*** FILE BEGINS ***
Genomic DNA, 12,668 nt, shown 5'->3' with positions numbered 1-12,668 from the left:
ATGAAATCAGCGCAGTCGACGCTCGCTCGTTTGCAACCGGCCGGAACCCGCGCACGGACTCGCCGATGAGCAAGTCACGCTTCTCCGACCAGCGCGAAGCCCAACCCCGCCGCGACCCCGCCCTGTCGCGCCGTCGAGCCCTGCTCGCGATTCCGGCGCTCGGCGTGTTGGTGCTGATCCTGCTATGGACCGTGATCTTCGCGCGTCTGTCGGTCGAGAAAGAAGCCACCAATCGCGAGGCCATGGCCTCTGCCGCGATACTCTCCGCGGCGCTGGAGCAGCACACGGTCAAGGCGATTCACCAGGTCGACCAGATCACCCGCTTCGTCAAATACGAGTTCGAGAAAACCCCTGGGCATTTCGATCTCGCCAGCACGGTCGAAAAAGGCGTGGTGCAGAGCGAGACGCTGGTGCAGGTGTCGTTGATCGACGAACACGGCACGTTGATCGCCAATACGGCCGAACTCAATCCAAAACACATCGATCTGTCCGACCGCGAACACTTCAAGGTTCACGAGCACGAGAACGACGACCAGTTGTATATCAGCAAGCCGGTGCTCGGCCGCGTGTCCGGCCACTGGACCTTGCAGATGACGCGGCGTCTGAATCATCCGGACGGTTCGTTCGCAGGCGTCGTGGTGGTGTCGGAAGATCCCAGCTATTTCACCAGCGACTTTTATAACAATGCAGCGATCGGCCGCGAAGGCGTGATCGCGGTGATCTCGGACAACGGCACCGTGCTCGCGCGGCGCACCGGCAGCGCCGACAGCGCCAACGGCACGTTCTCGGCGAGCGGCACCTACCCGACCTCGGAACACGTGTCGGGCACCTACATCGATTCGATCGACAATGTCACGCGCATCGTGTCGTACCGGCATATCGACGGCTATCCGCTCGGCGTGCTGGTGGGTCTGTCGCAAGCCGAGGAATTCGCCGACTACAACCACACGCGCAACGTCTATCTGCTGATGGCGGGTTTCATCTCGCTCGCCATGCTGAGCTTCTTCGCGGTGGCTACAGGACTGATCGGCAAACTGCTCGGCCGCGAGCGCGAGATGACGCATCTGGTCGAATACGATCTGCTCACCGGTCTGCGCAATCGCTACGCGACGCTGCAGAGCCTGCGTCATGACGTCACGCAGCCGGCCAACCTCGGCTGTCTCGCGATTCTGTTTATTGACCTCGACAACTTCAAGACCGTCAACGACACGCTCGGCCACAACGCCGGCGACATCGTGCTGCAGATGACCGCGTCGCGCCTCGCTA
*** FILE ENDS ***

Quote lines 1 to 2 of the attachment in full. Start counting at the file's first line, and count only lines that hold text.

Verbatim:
Genomic DNA, 12,668 nt, shown 5'->3' with positions numbered 1-12,668 from the left:
ATGAAATCAGCGCAGTCGACGCTCGCTCGTTTGCAACCGGCCGGAACCCGCGCACGGACTCGCCGATGAGCAAGTCACGCTTCTCCGACCAGCGCGAAGCCCAACCCCGCCGCGACCCCGCCCTGTCGCGCCGTCGAGCCCTGCTCGCGATTCCGGCGCTCGGCGTGTTGGTGCTGATCCTGCTATGGACCGTGATCTTCGCGCGTCTGTCGGTCGAGAAAGAAGCCACCAATCGCGAGGCCATGGCCTCTGCCGCGATACTCTCCGCGGCGCTGGAGCAGCACACGGTCAAGGCGATTCACCAGGTCGACCAGATCACCCGCTTCGTCAAATACGAGTTCGAGAAAACCCCTGGGCATTTCGATCTCGCCAGCACGGTCGAAAAAGGCGTGGTGCAGAGCGAGACGCTGGTGCAGGTGTCGTTGATCGACGAACACGGCACGTTGATCGCCAATACGGCCGAACTCAATCCAAAACACATCGATCTGTCCGACCGCGAACACTTCAAGGTTCACGAGCACGAGAACGACGACCAGTTGTATATCAGCAAGCCGGTGCTCGGCCGCGTGTCCGGCCACTGGACCTTGCAGATGACGCGGCGTCTGAATCATCCGGACGGTTCGTTCGCAGGCGTCGTGGTGGTGTCGGAAGATCCCAGCTATTTCACCAGCGACTTTTATAACAATGCAGCGATCGGCCGCGAAGGCGTGATCGCGGTGATCTCGGACAACGGCACCGTGCTCGCGCGGCGCACCGGCAGCGCCGACAGCGCCAACGGCACGTTCTCGGCGAGCGGCACCTACCCGACCTCGGAACACGTGTCGGGCACCTACATCGATTCGATCGACAATGTCACGCGCATCGTGTCGTACCGGCATATCGACGGCTATCCGCTCGGCGTGCTGGTGGGTCTGTCGCAAGCCGAGGAATTCGCCGACTACAACCACACGCGCAACGTCTATCTGCTGATGGCGGGTTTCATCTCGCTCGCCATGCTGAGCTTCTTCGCGGTGGCTACAGGACTGATCGGCAAACTGCTCGGCCGCGAGCGCGAGATGACGCATCTGGTCGAATACGATCTGCTCACCGGTCTGCGCAATCGCTACGCGACGCTGCAGAGCCTGCGTCATGACGTCACGCAGCCGGCCAACCTCGGCTGTCTCGCGATTCTGTTTATTGACCTCGACAACTTCAAGACCGTCAACGACACGCTCGGCCACAACGCCGGCGACATCGTGCTGCAGATGACCGCGTCGCGCCTCGCTA